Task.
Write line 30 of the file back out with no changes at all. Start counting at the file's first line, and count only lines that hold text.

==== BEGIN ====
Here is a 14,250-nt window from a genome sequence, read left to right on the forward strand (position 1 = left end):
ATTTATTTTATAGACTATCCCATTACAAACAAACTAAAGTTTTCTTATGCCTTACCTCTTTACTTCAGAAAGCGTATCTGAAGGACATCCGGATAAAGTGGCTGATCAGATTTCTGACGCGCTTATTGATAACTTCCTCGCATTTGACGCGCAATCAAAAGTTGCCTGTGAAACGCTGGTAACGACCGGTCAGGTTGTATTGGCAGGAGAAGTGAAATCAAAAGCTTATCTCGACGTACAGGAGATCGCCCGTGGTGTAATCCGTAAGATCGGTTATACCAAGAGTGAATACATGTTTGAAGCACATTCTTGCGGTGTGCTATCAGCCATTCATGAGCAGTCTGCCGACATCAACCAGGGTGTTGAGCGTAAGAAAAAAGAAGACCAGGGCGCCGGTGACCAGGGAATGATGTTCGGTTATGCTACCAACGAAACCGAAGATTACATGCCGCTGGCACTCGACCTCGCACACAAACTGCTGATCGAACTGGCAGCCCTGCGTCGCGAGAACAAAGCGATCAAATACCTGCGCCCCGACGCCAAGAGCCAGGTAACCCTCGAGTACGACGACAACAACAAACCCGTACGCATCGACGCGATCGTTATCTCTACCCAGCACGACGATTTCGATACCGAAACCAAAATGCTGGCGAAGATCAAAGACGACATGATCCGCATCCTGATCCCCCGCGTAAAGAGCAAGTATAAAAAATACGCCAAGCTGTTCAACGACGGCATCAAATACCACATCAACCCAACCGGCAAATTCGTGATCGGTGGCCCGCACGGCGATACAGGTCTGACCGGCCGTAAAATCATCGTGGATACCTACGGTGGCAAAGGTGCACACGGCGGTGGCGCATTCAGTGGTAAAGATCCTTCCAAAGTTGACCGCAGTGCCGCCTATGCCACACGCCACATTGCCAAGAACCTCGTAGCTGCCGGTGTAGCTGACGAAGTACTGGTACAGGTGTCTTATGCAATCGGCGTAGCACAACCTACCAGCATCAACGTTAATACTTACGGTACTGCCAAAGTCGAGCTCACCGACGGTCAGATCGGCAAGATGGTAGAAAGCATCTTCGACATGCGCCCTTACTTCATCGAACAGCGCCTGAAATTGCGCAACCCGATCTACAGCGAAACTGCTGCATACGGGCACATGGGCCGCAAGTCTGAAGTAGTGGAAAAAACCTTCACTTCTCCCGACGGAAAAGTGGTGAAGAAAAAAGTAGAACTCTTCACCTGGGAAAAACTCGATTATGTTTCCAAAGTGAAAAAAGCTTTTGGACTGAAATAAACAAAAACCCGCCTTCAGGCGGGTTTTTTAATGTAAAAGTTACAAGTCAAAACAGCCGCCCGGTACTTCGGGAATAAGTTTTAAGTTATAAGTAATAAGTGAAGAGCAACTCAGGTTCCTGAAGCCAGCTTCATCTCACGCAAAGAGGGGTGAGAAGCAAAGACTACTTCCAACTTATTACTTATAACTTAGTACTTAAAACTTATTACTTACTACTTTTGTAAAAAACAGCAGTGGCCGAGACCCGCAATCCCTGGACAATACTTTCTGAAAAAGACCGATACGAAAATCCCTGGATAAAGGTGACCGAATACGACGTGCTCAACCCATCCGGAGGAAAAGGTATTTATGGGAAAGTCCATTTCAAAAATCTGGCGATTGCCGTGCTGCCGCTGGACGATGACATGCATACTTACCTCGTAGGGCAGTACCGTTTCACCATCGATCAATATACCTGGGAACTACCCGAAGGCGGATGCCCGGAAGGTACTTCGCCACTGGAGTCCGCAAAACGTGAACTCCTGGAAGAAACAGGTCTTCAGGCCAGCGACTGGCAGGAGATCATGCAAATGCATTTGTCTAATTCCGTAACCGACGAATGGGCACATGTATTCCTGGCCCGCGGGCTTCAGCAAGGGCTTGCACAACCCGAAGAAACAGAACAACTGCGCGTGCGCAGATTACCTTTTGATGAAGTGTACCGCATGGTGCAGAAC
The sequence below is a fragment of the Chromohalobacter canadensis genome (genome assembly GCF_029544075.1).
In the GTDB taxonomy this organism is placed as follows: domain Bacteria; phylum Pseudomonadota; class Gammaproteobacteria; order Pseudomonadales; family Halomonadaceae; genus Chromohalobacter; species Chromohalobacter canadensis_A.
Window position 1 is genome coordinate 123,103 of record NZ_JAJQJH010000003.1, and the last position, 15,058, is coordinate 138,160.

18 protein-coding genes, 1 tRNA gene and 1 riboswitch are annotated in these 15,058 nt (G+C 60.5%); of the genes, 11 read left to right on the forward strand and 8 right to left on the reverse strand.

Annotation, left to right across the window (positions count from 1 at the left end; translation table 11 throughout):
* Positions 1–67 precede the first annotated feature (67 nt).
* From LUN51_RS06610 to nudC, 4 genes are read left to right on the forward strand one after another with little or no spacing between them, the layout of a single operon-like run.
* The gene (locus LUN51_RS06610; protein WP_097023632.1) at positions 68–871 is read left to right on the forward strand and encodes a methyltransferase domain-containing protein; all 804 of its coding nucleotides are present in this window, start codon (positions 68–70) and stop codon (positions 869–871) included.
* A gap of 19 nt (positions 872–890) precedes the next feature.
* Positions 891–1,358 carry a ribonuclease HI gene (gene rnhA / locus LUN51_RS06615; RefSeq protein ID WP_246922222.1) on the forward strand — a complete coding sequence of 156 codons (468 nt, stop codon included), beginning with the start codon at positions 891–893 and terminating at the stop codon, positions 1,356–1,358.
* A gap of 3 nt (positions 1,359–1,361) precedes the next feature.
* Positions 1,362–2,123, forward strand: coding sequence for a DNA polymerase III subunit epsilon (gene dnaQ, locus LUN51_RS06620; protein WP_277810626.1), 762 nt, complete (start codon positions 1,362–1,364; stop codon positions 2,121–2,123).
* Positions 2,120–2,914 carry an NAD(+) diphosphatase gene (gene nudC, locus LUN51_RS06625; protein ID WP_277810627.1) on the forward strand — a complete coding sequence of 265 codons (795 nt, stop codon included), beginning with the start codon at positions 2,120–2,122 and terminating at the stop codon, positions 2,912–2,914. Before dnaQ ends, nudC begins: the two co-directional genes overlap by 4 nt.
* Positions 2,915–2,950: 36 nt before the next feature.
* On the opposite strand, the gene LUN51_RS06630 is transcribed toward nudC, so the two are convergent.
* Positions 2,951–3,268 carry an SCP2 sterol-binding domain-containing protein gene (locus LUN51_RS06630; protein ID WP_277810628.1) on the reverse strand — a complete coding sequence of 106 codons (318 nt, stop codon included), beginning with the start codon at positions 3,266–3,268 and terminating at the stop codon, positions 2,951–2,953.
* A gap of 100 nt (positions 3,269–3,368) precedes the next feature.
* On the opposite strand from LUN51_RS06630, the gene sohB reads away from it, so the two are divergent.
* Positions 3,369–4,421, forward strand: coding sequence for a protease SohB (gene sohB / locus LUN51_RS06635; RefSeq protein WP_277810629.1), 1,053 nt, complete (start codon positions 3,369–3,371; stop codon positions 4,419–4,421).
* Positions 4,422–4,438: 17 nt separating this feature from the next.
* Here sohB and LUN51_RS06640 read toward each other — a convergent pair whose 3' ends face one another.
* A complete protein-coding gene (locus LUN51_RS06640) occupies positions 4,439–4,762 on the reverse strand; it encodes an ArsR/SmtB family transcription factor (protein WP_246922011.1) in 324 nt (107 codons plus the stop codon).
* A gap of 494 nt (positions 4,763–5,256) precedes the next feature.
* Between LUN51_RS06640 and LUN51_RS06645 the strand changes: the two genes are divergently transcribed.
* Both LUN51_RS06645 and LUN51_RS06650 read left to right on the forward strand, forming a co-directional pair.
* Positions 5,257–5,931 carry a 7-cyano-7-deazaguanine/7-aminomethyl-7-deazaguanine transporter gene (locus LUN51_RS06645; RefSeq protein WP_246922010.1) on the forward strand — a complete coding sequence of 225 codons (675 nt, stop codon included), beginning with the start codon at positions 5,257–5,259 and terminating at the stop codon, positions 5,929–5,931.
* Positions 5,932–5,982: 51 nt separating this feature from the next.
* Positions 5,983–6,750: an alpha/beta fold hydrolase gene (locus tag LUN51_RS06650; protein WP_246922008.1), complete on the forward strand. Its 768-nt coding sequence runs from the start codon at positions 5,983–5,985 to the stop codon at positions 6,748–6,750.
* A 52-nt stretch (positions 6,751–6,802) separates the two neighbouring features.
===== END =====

* Positions 5,983–6,750: an alpha/beta fold hydrolase gene (locus tag LUN51_RS06650; protein WP_246922008.1), complete on the forward strand. Its 768-nt coding sequence runs from the start codon at positions 5,983–5,985 to the stop codon at positions 6,748–6,750.